In the field of music recording, mixing, and mastering, there is more than one right way, and a whole lot of wrong ways. Our job is to pick a right way, and try not to pick a wrong way (picking a wrong way is extremely easy to do)
Next time we will find another song from the seventies, there are so many good ones!
Since this website is about mastering audio, I think it is appropriate to honor someone who I consider the first and most important independent Mastering Engineer.
Doug Sax was born on April 26, 1936, and died recently on April 2, 2015. He was the first mastering engineer to set up outside of a major label, and many would consider him the best in the business. (I am one of those) He started in 1967, and worked on albums every year through 2015.
His albums were the ones that others aspired to sound like. Many times I would listen to an album, think "this is excellent sound, who mastered this?" and look on the record jacket and see 'Mastered by Doug Sax'.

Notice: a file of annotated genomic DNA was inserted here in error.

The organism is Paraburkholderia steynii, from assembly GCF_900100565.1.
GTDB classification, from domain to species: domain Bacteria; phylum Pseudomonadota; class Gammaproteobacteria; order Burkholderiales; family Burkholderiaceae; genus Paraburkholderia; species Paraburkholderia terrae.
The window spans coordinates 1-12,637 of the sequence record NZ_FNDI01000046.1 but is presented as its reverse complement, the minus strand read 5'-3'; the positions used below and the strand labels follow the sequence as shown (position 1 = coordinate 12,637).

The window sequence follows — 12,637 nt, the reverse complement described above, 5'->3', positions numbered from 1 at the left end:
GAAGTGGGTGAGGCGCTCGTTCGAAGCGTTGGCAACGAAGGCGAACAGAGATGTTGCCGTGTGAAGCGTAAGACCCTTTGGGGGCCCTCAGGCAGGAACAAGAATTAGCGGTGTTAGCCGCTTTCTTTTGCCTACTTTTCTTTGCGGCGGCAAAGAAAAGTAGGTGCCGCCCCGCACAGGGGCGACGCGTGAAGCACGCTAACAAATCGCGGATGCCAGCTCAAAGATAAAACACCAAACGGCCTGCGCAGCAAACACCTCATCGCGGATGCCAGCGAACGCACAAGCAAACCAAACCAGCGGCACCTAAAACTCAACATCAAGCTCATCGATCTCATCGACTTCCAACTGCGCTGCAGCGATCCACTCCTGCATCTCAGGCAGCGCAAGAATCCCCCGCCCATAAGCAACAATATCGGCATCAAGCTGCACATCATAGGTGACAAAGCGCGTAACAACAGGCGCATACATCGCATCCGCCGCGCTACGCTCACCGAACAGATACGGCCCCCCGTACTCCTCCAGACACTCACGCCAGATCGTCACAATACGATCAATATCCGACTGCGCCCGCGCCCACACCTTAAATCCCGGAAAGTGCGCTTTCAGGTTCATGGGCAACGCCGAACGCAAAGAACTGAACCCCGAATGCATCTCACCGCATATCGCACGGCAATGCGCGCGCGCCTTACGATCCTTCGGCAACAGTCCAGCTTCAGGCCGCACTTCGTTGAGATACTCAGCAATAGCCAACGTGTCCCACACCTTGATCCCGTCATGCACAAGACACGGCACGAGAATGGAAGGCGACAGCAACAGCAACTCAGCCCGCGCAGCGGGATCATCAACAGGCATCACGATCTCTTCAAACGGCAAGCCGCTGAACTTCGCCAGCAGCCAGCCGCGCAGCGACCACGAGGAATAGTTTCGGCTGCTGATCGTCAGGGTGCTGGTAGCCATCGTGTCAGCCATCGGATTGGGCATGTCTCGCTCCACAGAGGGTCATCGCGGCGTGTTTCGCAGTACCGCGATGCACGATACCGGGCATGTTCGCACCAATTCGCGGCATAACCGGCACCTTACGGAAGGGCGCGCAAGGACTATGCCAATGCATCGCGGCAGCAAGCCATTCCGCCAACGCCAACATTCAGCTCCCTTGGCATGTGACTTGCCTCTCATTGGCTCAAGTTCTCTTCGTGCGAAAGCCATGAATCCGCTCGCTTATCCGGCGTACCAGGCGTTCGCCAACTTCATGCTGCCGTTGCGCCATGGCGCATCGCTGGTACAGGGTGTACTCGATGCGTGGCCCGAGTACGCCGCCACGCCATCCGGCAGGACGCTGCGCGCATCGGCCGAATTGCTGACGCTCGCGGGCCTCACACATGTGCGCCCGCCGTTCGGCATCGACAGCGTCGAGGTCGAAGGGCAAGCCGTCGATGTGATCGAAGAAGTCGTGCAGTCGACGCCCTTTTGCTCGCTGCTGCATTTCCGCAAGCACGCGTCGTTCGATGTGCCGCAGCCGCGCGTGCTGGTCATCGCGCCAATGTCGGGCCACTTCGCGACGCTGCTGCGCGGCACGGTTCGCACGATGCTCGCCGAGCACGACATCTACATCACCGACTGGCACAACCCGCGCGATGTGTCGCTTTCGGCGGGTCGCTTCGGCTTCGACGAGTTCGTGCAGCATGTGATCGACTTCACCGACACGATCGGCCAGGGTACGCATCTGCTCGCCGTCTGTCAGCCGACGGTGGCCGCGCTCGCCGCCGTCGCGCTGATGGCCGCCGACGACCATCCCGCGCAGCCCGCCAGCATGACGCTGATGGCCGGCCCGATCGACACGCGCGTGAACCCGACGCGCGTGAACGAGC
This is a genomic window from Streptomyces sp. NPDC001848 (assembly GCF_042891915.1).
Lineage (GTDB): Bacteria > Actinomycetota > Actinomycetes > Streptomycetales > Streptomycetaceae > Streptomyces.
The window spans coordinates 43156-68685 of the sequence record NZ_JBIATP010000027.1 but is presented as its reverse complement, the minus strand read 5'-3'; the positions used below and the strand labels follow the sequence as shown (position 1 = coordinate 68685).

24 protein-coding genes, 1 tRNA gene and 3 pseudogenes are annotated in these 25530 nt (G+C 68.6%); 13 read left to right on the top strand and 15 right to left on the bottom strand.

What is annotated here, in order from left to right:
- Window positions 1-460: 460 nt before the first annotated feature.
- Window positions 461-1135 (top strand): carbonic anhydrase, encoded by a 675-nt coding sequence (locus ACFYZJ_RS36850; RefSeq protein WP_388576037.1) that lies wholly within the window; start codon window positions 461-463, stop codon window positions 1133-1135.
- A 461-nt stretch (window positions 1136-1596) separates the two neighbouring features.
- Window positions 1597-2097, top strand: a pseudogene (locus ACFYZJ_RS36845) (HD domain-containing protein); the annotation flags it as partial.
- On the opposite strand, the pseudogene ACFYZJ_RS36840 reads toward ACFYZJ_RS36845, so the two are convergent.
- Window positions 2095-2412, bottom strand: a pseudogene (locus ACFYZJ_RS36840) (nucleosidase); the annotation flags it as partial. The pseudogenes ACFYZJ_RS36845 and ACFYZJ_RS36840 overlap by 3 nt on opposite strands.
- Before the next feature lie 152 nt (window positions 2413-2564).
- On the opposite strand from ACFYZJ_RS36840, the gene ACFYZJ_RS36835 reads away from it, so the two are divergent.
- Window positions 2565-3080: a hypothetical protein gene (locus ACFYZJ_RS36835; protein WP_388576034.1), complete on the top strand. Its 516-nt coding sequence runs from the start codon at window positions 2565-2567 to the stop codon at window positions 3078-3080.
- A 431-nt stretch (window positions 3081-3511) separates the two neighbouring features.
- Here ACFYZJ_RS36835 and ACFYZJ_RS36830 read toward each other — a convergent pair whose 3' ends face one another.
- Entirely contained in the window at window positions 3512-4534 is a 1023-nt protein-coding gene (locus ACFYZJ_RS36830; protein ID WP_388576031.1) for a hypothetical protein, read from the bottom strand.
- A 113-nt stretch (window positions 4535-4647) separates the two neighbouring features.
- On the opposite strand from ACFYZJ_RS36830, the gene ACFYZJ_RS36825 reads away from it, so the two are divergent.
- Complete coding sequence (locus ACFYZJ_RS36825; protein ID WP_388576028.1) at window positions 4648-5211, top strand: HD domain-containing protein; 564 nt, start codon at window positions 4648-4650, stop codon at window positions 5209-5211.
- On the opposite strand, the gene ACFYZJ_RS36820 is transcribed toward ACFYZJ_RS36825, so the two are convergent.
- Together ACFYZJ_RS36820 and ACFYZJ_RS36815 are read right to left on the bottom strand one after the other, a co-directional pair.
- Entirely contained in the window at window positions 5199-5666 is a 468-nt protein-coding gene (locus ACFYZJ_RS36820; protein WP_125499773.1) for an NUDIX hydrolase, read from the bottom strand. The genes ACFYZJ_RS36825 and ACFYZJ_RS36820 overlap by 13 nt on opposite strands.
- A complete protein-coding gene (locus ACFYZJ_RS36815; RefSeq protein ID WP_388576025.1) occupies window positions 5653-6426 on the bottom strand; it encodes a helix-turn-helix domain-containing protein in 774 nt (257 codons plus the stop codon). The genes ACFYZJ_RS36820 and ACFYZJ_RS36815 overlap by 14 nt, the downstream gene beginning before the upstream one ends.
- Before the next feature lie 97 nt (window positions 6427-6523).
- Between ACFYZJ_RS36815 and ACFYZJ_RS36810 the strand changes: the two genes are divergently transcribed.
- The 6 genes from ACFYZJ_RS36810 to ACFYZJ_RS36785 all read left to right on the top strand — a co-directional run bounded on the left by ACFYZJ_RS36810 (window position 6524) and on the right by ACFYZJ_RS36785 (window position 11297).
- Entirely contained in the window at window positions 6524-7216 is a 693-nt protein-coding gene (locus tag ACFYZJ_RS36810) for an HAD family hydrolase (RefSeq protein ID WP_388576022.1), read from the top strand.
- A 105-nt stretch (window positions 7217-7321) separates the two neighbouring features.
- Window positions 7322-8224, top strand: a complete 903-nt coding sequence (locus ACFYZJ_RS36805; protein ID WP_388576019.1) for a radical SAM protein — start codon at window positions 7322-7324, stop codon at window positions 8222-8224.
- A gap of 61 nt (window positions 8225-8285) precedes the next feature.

He mastered albums into 2015, but it was during the 70's that he really made his mark on recorded sound. Even though the equipment was simple and nothing like what we have today, he turned good mixes and average mixes into great recordings. The seventies is still my favorite decade for music, and many of his mastering jobs are the cause of it.
Look at his Wikipedia page for a partial listing of his work. It will take awhile to get through it.
And those are only a fraction of the albums he has worked on.
From the Doors first album in 1967, The Eagles first album in 1972, Barbra Streisand, Carly Simon,
Bonnie Raitt, Linda Ronstadt, George Benson, Neil Diamond, Toto, The Rolling Stones, Miles Davis, Pink Floyd, Jackson Browne, Frank Sinatra, James Taylor, Diana Krall, Etc. Etc. up to Dolly Parton and Pink Floyd and Bob Dylan's latest albums, Doug mastered albums to the limit of their potential.
If you want to know what music should sound like in any particular genre, his work would be the best place to start. The albums were not compressed to death, it was all about the perfect EQ to best present the songs to the world. That is what mastering is really all about.